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Microwavevacuum and osmotic drying of cranberries

Modern food industry dictates strict conditions on energy use and application, preventing unnecessary energy dissipation. Energy demanding processes such as distillation and drying have to be optimised to the highest extent, while retaining or improving the final product quality. Pretreatments to drying can be used in order to optimize drying, and some of cranberry pretreatments such as chemical, mechanical and osmotic dehydration were optimized. Chemical pretreatment consisted of dipping cranberries into solution of ethyl oleate and sodium hydroxide at different temperatures, and process times. Mechanical pretreatment was cutting of berries into halves or quarters. Tested parameters for osmotic dehydration were the duration of process, osmotic agent type and its concentration. / Once the appropriate pretreatment was selected, cranberries were subjected to hybrid drying under subatmospheric pressure and using microwaves as an energy source. Evaluated process parameters were microwave power level, microwave power mode, and the operating pressure of process. This drying method showed good potential, but in order to verify the results obtained, it was compared to microwave/convective drying. Slight advantages of the microwave/vacuum process over the microwave/convective process were apparent in almost all product quality parameters, as well as in process efficiency.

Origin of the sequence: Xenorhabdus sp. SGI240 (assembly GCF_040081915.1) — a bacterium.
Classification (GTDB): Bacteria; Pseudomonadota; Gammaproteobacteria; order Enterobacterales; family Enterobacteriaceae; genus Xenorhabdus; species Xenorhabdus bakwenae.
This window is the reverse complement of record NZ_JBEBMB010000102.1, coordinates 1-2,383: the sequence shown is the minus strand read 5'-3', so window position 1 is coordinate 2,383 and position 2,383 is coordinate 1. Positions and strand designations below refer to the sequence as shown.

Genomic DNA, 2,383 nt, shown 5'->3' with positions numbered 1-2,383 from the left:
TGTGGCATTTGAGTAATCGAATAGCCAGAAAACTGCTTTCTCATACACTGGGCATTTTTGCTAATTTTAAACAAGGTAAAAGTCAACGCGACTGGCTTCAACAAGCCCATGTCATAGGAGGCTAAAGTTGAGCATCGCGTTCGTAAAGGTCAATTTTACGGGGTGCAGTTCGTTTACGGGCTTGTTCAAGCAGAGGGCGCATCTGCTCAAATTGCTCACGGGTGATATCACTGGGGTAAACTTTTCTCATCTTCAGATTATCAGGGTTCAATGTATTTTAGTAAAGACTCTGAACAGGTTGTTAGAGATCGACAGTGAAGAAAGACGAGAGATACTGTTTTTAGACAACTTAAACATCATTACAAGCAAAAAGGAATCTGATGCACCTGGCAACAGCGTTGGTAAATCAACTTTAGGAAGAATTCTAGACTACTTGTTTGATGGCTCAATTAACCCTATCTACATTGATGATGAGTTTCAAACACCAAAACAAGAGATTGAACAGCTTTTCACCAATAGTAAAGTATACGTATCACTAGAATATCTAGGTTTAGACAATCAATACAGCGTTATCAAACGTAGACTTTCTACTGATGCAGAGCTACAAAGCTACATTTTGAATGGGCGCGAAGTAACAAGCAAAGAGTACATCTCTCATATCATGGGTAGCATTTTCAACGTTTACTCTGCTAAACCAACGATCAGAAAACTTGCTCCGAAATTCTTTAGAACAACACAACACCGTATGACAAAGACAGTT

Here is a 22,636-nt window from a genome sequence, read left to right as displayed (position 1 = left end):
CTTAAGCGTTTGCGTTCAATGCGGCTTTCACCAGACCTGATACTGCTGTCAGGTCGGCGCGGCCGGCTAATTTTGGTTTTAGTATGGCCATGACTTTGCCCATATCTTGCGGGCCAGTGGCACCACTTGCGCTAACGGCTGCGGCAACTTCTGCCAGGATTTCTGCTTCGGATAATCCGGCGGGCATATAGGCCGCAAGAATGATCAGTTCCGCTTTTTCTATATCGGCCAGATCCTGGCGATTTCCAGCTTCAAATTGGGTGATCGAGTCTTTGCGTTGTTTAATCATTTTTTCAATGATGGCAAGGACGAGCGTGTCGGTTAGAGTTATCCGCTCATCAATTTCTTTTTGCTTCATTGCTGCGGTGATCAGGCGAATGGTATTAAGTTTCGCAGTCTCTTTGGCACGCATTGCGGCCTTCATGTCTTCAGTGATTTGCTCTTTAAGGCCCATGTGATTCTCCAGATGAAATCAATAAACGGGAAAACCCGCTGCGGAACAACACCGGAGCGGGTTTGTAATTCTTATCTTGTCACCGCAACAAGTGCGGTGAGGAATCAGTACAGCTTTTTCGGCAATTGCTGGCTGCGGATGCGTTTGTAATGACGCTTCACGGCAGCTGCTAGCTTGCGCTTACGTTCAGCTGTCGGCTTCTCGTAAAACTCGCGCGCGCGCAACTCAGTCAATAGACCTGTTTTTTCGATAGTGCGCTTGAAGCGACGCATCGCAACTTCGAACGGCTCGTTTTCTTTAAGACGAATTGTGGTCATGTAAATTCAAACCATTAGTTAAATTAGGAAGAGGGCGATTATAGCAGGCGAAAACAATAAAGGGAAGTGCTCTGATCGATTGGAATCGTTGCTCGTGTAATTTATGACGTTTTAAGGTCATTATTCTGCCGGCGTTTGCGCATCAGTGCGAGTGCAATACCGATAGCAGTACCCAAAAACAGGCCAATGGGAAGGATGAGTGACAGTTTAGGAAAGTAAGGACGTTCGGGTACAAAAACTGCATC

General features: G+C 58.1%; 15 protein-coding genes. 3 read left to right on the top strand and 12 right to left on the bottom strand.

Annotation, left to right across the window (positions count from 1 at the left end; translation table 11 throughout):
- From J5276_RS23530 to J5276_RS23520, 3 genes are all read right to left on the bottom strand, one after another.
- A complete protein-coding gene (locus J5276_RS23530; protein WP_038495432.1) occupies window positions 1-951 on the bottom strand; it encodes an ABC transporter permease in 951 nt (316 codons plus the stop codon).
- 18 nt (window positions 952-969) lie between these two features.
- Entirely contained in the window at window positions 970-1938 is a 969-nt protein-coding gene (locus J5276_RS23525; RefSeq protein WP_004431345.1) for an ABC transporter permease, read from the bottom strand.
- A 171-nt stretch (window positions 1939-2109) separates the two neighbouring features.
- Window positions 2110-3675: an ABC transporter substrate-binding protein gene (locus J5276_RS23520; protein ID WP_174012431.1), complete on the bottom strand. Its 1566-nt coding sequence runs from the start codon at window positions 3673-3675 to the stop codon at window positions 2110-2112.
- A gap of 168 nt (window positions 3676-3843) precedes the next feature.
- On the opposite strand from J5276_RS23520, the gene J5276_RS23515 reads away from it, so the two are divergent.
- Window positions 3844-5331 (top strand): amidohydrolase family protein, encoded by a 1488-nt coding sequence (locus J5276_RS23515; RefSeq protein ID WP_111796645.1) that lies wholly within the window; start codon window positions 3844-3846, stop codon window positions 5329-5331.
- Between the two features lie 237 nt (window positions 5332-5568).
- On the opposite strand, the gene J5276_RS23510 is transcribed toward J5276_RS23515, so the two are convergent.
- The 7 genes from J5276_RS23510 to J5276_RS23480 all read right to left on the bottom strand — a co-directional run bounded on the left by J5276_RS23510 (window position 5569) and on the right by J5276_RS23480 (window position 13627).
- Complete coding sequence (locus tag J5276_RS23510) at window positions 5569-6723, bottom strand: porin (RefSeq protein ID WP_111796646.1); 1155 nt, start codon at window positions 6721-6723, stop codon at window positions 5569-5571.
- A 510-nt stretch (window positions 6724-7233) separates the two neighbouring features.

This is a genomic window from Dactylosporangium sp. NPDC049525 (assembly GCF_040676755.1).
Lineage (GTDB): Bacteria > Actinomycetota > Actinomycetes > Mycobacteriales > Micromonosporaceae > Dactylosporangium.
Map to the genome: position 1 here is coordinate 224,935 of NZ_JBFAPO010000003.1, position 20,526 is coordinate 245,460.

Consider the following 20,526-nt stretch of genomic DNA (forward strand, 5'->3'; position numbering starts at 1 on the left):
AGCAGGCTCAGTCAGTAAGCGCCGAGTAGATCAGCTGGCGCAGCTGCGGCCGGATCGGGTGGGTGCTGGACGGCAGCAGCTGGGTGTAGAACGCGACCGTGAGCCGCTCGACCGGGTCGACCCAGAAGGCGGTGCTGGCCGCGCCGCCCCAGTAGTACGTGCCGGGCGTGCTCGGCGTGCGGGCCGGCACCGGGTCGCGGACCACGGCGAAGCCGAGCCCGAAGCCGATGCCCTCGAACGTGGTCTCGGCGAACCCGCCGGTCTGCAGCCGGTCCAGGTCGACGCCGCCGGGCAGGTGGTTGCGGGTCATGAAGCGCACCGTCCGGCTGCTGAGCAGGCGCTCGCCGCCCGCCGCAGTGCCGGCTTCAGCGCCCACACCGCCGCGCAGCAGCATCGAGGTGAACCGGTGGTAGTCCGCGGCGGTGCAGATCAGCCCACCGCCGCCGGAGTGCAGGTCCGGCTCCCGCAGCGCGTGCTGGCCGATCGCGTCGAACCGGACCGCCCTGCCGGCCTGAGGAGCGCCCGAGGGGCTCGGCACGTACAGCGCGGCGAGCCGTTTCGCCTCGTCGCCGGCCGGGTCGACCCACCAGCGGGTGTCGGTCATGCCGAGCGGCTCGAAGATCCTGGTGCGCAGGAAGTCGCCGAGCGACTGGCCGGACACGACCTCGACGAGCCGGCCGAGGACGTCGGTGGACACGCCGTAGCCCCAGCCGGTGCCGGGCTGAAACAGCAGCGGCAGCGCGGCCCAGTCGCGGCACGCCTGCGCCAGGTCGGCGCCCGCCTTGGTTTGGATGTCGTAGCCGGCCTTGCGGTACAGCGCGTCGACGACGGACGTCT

Identiferoai:union.ndltd.org:LACETR/oai:collectionscanada.gc.ca:QMM.79138
Date January 2003
CreatorsSunjka, Predrag S.
PublisherMcGill University
Source SetsLibrary and Archives Canada ETDs Repository / Centre d'archives des thèses électroniques de Bibliothèque et Archives Canada
LanguageEnglish
Detected LanguageEnglish
TypeElectronic Thesis or Dissertation
Formatapplication/pdf
CoverageMaster of Science (Department of Agricultural and Biosystems Engineering.)
RightsAll items in eScholarship@McGill are protected by copyright with all rights reserved unless otherwise indicated.
Relationalephsysno: 001985478, proquestno: AAIMQ88307, Theses scanned by UMI/ProQuest.

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